KLM Will Help You Get to Outer Space

Space exploration is going commercial, so it only stands to reason brands would get in on the action.

Dutch airline KLM is the latest to tap our collective fascination with space. With the help of agencies Rapp, DDB & Tribal Amsterdam, KLM has created a contest for people to compete for the two available tickets to space. On April 22, KLM will launch a high-altitude balloon from infamous Area 51 in the Nevada Desert. People have to submit their best guess via the contest site for how high they think the balloon will go before the altitude pressure and natural elements cause the balloon to pop. The contest site has a neat interactive simulation of the balloon experiment. Once you watch the simulation, you can drag the balloon to the altitude marker you think is most accurate and chose a place on a map where you think the balloon will drift. Then you have to finalize your guess by connecting to your Facebook account or your email.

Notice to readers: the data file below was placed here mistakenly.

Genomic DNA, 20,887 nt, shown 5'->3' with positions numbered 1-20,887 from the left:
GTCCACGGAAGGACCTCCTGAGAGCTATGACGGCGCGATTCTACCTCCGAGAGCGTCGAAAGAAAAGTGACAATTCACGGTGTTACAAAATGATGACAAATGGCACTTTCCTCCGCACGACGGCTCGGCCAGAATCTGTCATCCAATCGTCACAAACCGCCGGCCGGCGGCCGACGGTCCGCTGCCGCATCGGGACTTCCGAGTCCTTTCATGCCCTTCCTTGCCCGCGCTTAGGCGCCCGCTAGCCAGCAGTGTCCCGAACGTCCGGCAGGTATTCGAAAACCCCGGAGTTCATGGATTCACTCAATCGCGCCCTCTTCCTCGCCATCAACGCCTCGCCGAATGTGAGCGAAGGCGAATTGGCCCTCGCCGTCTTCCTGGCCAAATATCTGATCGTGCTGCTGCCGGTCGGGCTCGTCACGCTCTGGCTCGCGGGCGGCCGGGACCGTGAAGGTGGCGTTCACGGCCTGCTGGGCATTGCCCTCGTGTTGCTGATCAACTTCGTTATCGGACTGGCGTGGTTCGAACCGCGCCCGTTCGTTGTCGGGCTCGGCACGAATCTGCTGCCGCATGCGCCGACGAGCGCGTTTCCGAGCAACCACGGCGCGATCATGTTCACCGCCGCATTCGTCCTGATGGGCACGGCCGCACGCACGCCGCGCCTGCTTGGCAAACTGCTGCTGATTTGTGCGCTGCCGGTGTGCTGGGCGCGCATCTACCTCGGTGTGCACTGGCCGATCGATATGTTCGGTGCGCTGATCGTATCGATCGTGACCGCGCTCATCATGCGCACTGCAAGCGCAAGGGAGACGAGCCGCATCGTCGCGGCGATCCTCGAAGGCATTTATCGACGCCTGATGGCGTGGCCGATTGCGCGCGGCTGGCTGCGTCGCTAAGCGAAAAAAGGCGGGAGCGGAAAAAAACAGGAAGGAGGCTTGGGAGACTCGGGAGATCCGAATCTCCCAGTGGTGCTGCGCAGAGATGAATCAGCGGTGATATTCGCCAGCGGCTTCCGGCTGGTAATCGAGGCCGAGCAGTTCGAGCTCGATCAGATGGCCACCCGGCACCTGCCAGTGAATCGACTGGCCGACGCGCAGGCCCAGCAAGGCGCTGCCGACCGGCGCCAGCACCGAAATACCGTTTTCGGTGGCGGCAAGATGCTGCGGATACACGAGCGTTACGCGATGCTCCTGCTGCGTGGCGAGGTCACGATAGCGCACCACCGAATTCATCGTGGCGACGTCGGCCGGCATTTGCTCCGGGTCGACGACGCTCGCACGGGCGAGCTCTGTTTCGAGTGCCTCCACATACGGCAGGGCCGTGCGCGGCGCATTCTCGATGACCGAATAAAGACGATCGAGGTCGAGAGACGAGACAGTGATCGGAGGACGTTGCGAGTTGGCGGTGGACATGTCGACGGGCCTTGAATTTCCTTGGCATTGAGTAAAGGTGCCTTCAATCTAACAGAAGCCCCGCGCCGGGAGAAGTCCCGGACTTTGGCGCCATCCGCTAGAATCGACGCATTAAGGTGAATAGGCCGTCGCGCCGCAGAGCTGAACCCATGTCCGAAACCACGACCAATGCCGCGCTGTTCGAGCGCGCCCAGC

KLM isn’t the first brand to offer the public a chance to go into space. Axe also has a competition called Axe Apollo Space Academy, which similarly offers people a chance to win a trip with into space. Both brands follow on the heels of Red Bull’s blockbuster backing of Felix Baumgartner’s leap from the edge of space last October.

This space trip campaign seems to fit in with KLM’s push to be a modern, cool airline. Last year the Dutch airline introduced a social media flight initiative called “Meet and Seat,” which enables passengers to connect to each other through their Facebook and LinkedIn profiles to pick who they want to sit next to and just to get a sense of who else is on board in their professional and social circles.

For KLM’s space contest, the special high-altitude balloon will be equipped with a GPS tracker and a camera so people can follow its movement and watch the action live the day of the release. Winners will get a seat aboard Space Expedition Corporation’s first commercial space trip on Jan. 1, 2014, along with airfare and hotel accommodations in Curacao, where the SXC flight will take place. SXC’s spacecraft Lynx will take passengers to an apogee of 103 kilometers (or 338,000 feet), at which point they will experience weightlessness. Normally this space trip would cost $95,000.

Image via Shutterstock


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